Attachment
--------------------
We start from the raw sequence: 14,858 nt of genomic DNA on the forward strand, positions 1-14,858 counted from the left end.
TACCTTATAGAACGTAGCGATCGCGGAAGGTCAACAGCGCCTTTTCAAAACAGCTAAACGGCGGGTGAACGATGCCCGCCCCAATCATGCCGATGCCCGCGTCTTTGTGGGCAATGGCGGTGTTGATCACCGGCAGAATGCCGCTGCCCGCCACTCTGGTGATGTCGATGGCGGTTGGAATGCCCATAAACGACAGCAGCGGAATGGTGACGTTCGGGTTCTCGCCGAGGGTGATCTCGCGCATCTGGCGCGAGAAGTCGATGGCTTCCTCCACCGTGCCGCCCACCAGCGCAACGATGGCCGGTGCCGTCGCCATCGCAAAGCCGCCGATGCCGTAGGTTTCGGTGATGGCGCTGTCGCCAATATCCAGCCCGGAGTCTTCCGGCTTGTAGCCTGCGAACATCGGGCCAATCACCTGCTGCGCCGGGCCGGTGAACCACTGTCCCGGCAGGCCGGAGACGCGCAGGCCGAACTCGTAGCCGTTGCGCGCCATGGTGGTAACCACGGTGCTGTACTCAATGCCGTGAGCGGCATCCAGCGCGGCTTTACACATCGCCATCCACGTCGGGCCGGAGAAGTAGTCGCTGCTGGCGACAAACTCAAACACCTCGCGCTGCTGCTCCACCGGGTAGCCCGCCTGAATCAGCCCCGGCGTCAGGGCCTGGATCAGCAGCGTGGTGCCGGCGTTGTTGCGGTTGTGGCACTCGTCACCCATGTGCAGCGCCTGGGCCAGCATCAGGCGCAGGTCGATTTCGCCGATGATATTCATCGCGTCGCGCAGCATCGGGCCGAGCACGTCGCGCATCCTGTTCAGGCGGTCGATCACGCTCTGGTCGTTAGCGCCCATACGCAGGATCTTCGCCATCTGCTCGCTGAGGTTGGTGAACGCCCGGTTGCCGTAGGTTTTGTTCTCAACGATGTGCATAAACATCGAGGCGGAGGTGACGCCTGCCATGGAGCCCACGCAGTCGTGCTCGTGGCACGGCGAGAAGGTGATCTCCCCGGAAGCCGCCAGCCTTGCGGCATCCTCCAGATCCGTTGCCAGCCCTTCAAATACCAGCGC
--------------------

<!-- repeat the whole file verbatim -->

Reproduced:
We start from the raw sequence: 14,858 nt of genomic DNA on the forward strand, positions 1-14,858 counted from the left end.
TACCTTATAGAACGTAGCGATCGCGGAAGGTCAACAGCGCCTTTTCAAAACAGCTAAACGGCGGGTGAACGATGCCCGCCCCAATCATGCCGATGCCCGCGTCTTTGTGGGCAATGGCGGTGTTGATCACCGGCAGAATGCCGCTGCCCGCCACTCTGGTGATGTCGATGGCGGTTGGAATGCCCATAAACGACAGCAGCGGAATGGTGACGTTCGGGTTCTCGCCGAGGGTGATCTCGCGCATCTGGCGCGAGAAGTCGATGGCTTCCTCCACCGTGCCGCCCACCAGCGCAACGATGGCCGGTGCCGTCGCCATCGCAAAGCCGCCGATGCCGTAGGTTTCGGTGATGGCGCTGTCGCCAATATCCAGCCCGGAGTCTTCCGGCTTGTAGCCTGCGAACATCGGGCCAATCACCTGCTGCGCCGGGCCGGTGAACCACTGTCCCGGCAGGCCGGAGACGCGCAGGCCGAACTCGTAGCCGTTGCGCGCCATGGTGGTAACCACGGTGCTGTACTCAATGCCGTGAGCGGCATCCAGCGCGGCTTTACACATCGCCATCCACGTCGGGCCGGAGAAGTAGTCGCTGCTGGCGACAAACTCAAACACCTCGCGCTGCTGCTCCACCGGGTAGCCCGCCTGAATCAGCCCCGGCGTCAGGGCCTGGATCAGCAGCGTGGTGCCGGCGTTGTTGCGGTTGTGGCACTCGTCACCCATGTGCAGCGCCTGGGCCAGCATCAGGCGCAGGTCGATTTCGCCGATGATATTCATCGCGTCGCGCAGCATCGGGCCGAGCACGTCGCGCATCCTGTTCAGGCGGTCGATCACGCTCTGGTCGTTAGCGCCCATACGCAGGATCTTCGCCATCTGCTCGCTGAGGTTGGTGAACGCCCGGTTGCCGTAGGTTTTGTTCTCAACGATGTGCATAAACATCGAGGCGGAGGTGACGCCTGCCATGGAGCCCACGCAGTCGTGCTCGTGGCACGGCGAGAAGGTGATCTCCCCGGAAGCCGCCAGCCTTGCGGCATCCTCCAGATCCGTTGCCAGCCCTTCAAATACCAGCGC